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Coronavirus Restrictions Cost $11k

03 April 2020 by News Desk

Coronavirus Restrictions in Australia include six months in jail and/or $11,000 fine for leaving home without a ‘reasonable excuse’

The Aussie government’s public health order gives police sweeping power to enforce the latest round of coronavirus restrictions

Residents in NSW who leave their house without a “reasonable excuse” could spend up to six months in prison and face an $11,000 fine under an emergency ministerial directive.

The public health order gives police sweeping power to enforce the latest round of restrictions designed to limit the spread of coronavirus in Australia.

The NSW Public Health (COVID-19 Restrictions on Gathering and Movement Order 2020) makes it unlawful to leave your place of residence except “to obtain food or other goods and services”, work and education that cannot be done from home, exercise, medical or caring reasons, and a limited number of other reasons.

It also bans gatherings of more than two people in public places, unless those people are members of the same household, or the gatherings are “essential for work or education”. Unlike the order in Victoria, the NSW order does not appear to explicitly ban gatherings in people’s residences.

Coronavirus Restrictions

Under the Public Health Act, individuals can be fined up to $11,000 or sent to prison for six months – or both – for breaching these ministerial directives. They can also be fined another $5500 for each day the offence continues.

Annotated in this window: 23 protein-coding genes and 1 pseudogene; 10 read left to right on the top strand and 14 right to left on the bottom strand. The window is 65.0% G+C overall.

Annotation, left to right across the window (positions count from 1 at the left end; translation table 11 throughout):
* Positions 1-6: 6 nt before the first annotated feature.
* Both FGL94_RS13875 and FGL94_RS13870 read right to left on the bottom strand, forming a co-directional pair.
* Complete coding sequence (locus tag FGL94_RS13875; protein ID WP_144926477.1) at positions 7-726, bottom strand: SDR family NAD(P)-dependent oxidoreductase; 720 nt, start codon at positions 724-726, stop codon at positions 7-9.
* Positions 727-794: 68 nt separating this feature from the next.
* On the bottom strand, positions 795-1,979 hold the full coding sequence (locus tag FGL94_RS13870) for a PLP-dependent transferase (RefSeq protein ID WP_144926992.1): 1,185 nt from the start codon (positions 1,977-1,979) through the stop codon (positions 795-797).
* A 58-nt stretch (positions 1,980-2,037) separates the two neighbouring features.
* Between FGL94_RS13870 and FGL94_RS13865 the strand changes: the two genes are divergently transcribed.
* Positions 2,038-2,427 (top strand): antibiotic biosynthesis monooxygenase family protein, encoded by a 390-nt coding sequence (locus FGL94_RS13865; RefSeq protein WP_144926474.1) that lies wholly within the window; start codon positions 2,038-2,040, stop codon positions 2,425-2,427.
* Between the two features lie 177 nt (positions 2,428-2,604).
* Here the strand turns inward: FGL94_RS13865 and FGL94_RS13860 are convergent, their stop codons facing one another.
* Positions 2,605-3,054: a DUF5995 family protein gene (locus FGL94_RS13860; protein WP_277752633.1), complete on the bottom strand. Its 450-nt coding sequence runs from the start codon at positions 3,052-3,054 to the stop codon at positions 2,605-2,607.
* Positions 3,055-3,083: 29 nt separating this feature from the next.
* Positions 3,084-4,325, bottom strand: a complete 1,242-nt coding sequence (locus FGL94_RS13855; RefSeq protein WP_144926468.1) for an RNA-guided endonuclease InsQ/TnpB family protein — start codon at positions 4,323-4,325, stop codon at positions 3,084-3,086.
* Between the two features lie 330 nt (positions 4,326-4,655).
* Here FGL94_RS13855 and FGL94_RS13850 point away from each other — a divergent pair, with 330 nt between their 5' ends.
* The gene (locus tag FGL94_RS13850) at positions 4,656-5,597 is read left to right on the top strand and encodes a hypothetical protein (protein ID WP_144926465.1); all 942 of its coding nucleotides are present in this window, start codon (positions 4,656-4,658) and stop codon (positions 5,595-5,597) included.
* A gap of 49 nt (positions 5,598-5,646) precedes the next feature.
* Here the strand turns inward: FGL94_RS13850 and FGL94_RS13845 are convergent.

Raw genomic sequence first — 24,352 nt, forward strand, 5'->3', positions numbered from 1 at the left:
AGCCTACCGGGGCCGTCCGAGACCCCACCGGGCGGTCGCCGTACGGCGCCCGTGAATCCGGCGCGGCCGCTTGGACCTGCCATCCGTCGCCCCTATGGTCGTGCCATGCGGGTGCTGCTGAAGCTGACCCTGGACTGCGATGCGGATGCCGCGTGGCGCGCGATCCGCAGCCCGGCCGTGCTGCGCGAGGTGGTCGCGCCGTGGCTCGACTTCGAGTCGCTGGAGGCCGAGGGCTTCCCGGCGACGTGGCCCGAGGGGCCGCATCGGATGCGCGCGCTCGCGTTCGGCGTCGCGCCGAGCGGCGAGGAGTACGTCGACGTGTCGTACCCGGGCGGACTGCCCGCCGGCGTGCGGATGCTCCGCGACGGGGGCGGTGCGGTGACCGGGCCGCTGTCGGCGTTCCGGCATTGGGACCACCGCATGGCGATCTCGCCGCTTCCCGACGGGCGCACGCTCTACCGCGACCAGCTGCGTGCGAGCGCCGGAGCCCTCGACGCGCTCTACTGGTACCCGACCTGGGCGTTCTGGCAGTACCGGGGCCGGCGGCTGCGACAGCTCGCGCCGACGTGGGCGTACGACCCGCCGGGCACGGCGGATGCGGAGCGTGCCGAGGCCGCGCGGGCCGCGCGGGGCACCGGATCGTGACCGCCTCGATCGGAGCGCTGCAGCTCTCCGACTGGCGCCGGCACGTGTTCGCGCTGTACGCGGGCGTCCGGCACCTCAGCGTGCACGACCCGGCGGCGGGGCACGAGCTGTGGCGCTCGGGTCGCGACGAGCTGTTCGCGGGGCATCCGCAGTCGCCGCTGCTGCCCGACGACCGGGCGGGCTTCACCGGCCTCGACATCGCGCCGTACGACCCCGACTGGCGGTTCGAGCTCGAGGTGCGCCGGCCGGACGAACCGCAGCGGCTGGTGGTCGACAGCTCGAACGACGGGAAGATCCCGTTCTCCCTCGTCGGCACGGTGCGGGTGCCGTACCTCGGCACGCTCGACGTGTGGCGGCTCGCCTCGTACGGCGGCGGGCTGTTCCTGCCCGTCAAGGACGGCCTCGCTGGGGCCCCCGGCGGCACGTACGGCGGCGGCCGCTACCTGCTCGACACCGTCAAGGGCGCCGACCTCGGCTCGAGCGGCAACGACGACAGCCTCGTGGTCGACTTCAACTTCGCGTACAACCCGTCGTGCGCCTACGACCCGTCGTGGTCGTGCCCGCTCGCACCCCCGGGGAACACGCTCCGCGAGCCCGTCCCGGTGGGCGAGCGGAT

Corporations that fail to comply are liable for a $55,000 initial fine and $27,500 for each day the offence continues.

A total of 16 “excuses” for leaving the home are contained in Schedule 1 of the order, including to attend weddings and funerals, which are limited to five and 10 people respectively.

Other “excuses” include moving house, donating blood, undertaking legal obligations and accessing public services such as Centrelink and domestic violence services.

Contact between parents and children or siblings who do not live together will also be regarded as a reasonable excuse. Priests and other ministers will still be allowed to go to their place of worship or provide pastoral care.

The order specifically states: “Taking a holiday in a regional area is not a reasonable excuse.”

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